Along those lines, it’s fair to suggest that, in writing this book, Peter Jones is channeling both Fagen and Becker to a great degree. The plausibility of such a notion deepens understanding of his loyalty to The Dan—he possesses more than passing knowledge of live bootlegs, studio outtakes, fanbase publications, etc.— and presumably, he wouldn’t take on this initiative if he were not a long-time devotee. To the jazz musician/journalist/author’s great credit, though, he avoids crossing the line from aficionado to fanboy, at least for the purposes of this tome.
So, again it’s little surprise the writer/musician also sets up the reunion of Fagen and Becker in subtly dramatic fashion. To be sure, it’s indicative of their individual and shared personal growth that the first ‘new’ project under the band’s name takes place on the stage rather than in the studio. But the reasonable depth into which Jones explores the solo activities of the two men, creative and otherwise, clearly frames their shared endeavors for the purposes of illustrating how things have changed, both for the two frontmen and the marketplace to which they are returning.
Peter Jones’ writing becomes duly involved when he delves into the artistry and psychology of Donald Fagen, as well as those with whom he collaborates, he doesn’t allow his accounts of any partnerships to exist in a vacuum. In so doing, he imparts a real-time air to, for instance, Fagen’s re-emergence into public performing around New York City; His resumption of work with Becker then becomes almost inevitable, even though the latter resides in Hawaii during that same period, pursuing his own interests in producing other artists like English new wave and synth-pop band China Crisis.
As a revived Steely Dan began touring regularly, both Fagen and Becker continue to experience some hard-won personal growth. Neither of them might rightly be described as mellow, least of all Fagen, but there is nonetheless a sense of an inexorable arrival of some maturity, or at least a reasonable facsimile thereof. Rather than express bitter resignation about how the world (and they) had changed since they last performed concerts, however, both avow a reasonable measure of acceptance.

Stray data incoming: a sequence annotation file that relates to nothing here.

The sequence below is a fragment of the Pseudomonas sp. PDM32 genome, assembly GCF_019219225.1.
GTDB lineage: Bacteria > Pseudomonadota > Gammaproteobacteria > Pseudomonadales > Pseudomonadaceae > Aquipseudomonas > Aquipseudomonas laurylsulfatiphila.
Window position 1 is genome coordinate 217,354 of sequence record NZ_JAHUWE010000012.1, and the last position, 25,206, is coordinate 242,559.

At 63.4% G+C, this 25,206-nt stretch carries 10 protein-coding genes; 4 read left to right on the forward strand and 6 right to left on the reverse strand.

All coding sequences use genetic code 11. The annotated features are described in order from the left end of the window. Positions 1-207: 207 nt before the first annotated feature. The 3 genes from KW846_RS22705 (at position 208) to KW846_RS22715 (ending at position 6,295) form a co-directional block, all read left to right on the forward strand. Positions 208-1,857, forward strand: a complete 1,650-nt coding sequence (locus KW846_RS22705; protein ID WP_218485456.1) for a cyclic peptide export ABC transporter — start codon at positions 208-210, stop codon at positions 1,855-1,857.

It’s that very viewpoint that renders gratifying the generally positive response to the product of their return to the studio, Two Against Nature (Warner Bros., 2000). As Jones describes its gestation, Nightfly evolves from a primer on the art of studio recording to one that accurately depicts the life of the aging rock (sic) musician. And while that perspective may limit the book’s appeal to a degree—do fans of Harry Styles or Olivia Rodrigo wonder what those two contemporary objects of fascination will be doing as they hit their seventies?—that particular angle renders it required reading, not just for Steely Dan fans, but other devoted music lovers of the same demographic.
If Nightfly ends on an oddly unfinished note, it’s also true that neither is Donald Fagen’s life and career. As the narrative of the book so closely parallels the evolution of its subject, it will be interesting to see what, if any, additional content appears in the inevitable paperback without allowing anything approaching gossip— personal affairs and relationships, legal issues, etc.— to generalize his self-professed vision of a ‘critical biography’ (regardless, the error in album track designation on page ninety-two should be corrected).
Maybe by that time of publication too Donald Fagen will have even grown sufficiently comfortable with himself and the world around him to consent to speak with Peter Jones. If nothing else, such an interaction would provide an opportunity for the self-styled Jewish iconoclast to use the same winning tone he maintained in his book of essays, Eminent Hipsters (Viking, 2013), as means to comment upon that which becomes illuminated to such a great degree in these three-hundred sixty-eight pages.